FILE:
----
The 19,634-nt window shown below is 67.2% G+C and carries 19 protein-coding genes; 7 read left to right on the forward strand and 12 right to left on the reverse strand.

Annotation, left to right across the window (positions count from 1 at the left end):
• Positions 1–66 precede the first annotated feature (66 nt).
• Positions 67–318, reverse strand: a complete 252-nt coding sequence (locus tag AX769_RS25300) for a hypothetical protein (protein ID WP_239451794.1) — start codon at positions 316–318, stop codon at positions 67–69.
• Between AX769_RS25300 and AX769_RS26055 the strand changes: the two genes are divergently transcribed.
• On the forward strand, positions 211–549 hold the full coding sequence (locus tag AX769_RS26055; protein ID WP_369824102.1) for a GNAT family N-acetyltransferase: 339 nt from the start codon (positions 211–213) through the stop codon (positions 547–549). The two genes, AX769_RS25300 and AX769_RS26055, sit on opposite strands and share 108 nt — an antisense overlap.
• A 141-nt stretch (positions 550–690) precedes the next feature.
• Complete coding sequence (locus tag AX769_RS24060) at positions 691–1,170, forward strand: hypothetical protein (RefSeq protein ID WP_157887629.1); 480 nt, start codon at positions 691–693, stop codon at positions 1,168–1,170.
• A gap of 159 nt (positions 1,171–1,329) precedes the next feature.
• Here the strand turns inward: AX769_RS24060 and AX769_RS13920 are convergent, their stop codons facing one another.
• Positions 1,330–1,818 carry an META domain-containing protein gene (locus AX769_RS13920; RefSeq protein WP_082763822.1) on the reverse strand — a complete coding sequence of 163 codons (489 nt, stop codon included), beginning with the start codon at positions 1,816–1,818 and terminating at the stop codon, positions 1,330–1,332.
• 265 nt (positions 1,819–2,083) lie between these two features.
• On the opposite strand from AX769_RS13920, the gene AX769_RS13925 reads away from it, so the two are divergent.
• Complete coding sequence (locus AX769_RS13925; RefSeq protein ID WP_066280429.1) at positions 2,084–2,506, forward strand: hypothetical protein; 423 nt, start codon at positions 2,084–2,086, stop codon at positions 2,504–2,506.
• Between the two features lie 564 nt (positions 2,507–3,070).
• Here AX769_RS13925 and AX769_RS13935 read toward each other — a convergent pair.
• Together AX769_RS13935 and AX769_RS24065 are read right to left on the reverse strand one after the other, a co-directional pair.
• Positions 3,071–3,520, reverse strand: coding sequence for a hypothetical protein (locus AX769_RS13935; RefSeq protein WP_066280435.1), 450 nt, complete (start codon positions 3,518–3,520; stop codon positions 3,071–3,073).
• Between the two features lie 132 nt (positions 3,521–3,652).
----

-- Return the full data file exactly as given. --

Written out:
The 19,634-nt window shown below is 67.2% G+C and carries 19 protein-coding genes; 7 read left to right on the forward strand and 12 right to left on the reverse strand.

Annotation, left to right across the window (positions count from 1 at the left end):
• Positions 1–66 precede the first annotated feature (66 nt).
• Positions 67–318, reverse strand: a complete 252-nt coding sequence (locus tag AX769_RS25300) for a hypothetical protein (protein ID WP_239451794.1) — start codon at positions 316–318, stop codon at positions 67–69.
• Between AX769_RS25300 and AX769_RS26055 the strand changes: the two genes are divergently transcribed.
• On the forward strand, positions 211–549 hold the full coding sequence (locus tag AX769_RS26055; protein ID WP_369824102.1) for a GNAT family N-acetyltransferase: 339 nt from the start codon (positions 211–213) through the stop codon (positions 547–549). The two genes, AX769_RS25300 and AX769_RS26055, sit on opposite strands and share 108 nt — an antisense overlap.
• A 141-nt stretch (positions 550–690) precedes the next feature.
• Complete coding sequence (locus tag AX769_RS24060) at positions 691–1,170, forward strand: hypothetical protein (RefSeq protein ID WP_157887629.1); 480 nt, start codon at positions 691–693, stop codon at positions 1,168–1,170.
• A gap of 159 nt (positions 1,171–1,329) precedes the next feature.
• Here the strand turns inward: AX769_RS24060 and AX769_RS13920 are convergent, their stop codons facing one another.
• Positions 1,330–1,818 carry an META domain-containing protein gene (locus AX769_RS13920; RefSeq protein WP_082763822.1) on the reverse strand — a complete coding sequence of 163 codons (489 nt, stop codon included), beginning with the start codon at positions 1,816–1,818 and terminating at the stop codon, positions 1,330–1,332.
• 265 nt (positions 1,819–2,083) lie between these two features.
• On the opposite strand from AX769_RS13920, the gene AX769_RS13925 reads away from it, so the two are divergent.
• Complete coding sequence (locus AX769_RS13925; RefSeq protein ID WP_066280429.1) at positions 2,084–2,506, forward strand: hypothetical protein; 423 nt, start codon at positions 2,084–2,086, stop codon at positions 2,504–2,506.
• Between the two features lie 564 nt (positions 2,507–3,070).
• Here AX769_RS13925 and AX769_RS13935 read toward each other — a convergent pair.
• Together AX769_RS13935 and AX769_RS24065 are read right to left on the reverse strand one after the other, a co-directional pair.
• Positions 3,071–3,520, reverse strand: coding sequence for a hypothetical protein (locus AX769_RS13935; RefSeq protein WP_066280435.1), 450 nt, complete (start codon positions 3,518–3,520; stop codon positions 3,071–3,073).
• Between the two features lie 132 nt (positions 3,521–3,652).